Still on my quest to performance with my awesome QNAP TS-639 Pro Turbo NAS, today let me post some of my test results and tuning tips.
In a previous post I gave you some tips to tune up iSCSI, now I’ll give you some tips to tune up the network interface and TCP/IP stack of your QNAP NAS.
The default maximum Linux TCP buffer sizes are waaaay too small, echo these new values:
echo 16777216 > /proc/sys/net/core/rmem_max
echo 16777216 > /proc/sys/net/core/wmem_max
echo 4096 65536 16777216 > /proc/sys/net/ipv4/tcp_rmem
echo 4096 65536 16777216 > /proc/sys/net/ipv4/tcp_wmem
Check if you are using an e1000 driver: ethtool -i eth0
And if you do increase the number of descriptors by adding this to /etc/modprobe.conf:
alias eth0 e1000
options e1000 RxDescriptors=4096,4096 TxDescriptors=4096,4096
A reboot is necessary since modprobe.conf is read at boot. To verify that this worked: ethtool -g eth0
Increase TCP throughput by increasing the size of the interface queue: ifconfig eth0 txqueuelen 1000
echo 0 > /proc/sys/net/ipv4/tcp_timestamps
echo 1 > /proc/sys/net/ipv4/tcp_sack
echo 1 > /proc/sys/net/ipv4/tcp_window_scaling
You can edit /etc/rc.local, or /etc/boot.local depending on your distribution so the parameters get automatically re-applied at boot time.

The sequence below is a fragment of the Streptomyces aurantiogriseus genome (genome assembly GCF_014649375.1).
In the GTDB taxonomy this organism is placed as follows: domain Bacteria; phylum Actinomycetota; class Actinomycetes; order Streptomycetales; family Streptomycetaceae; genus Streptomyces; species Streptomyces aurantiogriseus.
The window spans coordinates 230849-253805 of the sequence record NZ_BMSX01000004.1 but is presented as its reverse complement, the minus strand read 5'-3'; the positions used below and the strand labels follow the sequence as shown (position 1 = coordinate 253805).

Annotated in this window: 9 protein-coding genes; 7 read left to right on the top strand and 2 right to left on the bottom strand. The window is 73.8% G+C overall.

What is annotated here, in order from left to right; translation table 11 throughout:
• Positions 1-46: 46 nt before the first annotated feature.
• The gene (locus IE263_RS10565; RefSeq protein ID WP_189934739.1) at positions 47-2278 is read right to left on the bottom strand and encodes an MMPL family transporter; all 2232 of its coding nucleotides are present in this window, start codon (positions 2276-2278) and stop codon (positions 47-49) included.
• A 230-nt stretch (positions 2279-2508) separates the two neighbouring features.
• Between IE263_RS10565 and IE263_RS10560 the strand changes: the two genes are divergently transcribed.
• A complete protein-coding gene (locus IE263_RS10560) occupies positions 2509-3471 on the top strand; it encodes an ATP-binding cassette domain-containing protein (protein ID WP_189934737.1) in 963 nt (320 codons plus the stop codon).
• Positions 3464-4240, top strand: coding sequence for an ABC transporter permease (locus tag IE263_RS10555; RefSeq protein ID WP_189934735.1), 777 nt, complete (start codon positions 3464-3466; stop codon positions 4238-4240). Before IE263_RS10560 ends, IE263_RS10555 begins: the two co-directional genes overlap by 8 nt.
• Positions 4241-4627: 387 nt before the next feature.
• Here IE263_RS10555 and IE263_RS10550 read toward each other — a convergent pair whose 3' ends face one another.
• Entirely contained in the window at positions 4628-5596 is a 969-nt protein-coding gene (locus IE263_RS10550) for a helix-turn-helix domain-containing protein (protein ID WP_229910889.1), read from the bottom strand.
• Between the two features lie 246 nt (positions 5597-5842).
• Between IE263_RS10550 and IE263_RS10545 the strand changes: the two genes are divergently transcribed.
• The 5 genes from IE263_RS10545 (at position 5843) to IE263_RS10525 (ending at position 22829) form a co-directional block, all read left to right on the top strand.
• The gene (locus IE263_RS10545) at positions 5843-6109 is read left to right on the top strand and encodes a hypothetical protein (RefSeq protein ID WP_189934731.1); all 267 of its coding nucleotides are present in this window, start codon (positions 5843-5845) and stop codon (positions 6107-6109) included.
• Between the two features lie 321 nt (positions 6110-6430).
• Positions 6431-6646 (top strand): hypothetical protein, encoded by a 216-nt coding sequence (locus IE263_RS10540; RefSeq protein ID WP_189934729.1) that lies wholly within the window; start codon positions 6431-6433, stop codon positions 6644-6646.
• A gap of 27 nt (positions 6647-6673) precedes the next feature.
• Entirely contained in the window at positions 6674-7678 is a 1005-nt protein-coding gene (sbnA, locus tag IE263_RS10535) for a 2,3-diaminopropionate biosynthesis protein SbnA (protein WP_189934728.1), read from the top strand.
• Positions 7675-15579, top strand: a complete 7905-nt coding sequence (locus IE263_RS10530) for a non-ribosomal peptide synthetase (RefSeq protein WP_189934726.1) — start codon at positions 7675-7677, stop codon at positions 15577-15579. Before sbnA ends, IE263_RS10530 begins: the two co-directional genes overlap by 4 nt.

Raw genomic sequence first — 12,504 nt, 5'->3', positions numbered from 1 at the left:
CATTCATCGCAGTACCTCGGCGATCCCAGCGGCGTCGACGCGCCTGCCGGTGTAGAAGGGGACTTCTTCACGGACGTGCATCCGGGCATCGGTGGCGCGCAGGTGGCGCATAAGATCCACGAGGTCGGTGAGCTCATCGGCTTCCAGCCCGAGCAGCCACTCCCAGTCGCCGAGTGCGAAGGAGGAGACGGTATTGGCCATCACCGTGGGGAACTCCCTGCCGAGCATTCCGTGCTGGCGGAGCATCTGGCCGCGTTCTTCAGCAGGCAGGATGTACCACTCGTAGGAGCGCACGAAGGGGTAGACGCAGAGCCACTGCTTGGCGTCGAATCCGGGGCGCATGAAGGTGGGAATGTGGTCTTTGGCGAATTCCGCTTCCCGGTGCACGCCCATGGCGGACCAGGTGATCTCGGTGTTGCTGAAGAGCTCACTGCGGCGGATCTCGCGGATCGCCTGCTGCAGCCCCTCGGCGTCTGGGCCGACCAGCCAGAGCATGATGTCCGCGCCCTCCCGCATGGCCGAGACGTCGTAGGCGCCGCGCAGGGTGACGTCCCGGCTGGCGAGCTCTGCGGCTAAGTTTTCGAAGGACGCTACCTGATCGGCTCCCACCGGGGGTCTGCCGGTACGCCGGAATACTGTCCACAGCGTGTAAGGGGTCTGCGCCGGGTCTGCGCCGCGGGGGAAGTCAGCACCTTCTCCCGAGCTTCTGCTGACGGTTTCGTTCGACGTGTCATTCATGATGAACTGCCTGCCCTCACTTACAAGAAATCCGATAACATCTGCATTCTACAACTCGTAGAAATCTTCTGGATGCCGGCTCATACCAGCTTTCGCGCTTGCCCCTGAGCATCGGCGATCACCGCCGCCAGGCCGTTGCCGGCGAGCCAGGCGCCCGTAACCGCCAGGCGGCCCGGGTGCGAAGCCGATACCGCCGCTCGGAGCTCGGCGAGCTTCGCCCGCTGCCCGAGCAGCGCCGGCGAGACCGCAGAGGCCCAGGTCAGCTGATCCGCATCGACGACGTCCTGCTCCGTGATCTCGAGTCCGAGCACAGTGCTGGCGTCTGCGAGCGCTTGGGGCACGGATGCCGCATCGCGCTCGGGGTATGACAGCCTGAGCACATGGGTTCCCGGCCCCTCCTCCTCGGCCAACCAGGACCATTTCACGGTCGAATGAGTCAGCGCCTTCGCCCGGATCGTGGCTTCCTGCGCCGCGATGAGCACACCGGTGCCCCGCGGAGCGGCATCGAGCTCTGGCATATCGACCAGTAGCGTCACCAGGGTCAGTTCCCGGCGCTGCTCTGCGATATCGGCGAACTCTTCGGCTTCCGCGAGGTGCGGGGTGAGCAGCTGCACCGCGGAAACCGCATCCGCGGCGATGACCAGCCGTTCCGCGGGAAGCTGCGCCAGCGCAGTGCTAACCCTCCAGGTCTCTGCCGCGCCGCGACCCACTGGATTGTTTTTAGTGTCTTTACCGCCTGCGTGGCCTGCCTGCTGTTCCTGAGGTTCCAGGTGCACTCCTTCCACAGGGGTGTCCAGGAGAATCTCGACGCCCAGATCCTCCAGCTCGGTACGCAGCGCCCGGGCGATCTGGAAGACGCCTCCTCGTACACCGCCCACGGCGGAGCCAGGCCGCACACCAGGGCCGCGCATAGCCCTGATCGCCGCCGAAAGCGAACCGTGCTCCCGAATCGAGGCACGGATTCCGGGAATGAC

Another method to reapply the values is to include the following in your /etc/sysctl.conf. Execute sysctl -p to make these new settings take effect right away.
Note that echoing to /proc is volatile, any changes you make there are lost after reboot!
I’m using IOzone 3.321 which is a very powerful filesystem benchmarking tool. It can export the results to a binary format spreadsheet file that you open with Excel to creat great looking 3D graphics. To avoid any disk latency and bottleneck, I use the memory to create some sort of temp file from where IOzone works from. You do that by using the -g 2G parameter.
So basically you have enabled NFS and you have created a NFS share with the appropriate access rights on your QNAP device. On the client side, in my case a Dell lappy running Windows 7 Ultimate x64bit, you have mounted the NFS share. Now here is the IOzone command I have used to generate the load: iozone -Ra -g 2G -b output_nfs.wks
FYI for my tests I have setup my 2 WD VelociRaptors in RAID0. Read my blog post part#2 for more nfo about the disks.
WOW look at the IOPS +700!
Note to install DSTAT to your QNAP, you need first to install the Optware IPKG (Itsy Package Management System) then SSH in your device, navigate to /opt/bin and use this command:
./ipkg-opt install http://ipkg.nslu2-linux.org/feeds/optware/ts509/cross/stable/dstat_0.6.9-1_i686.ipk
A list of all interesting IPacKaGes available can be found at ipkg.nslu2-linux.org. Use it at your own risk!!!
Thats it for part#5, stay tuned for #6 with more 3D graphs from IOzone benchmark results and 2D graphs from HD Tune PRO 🙂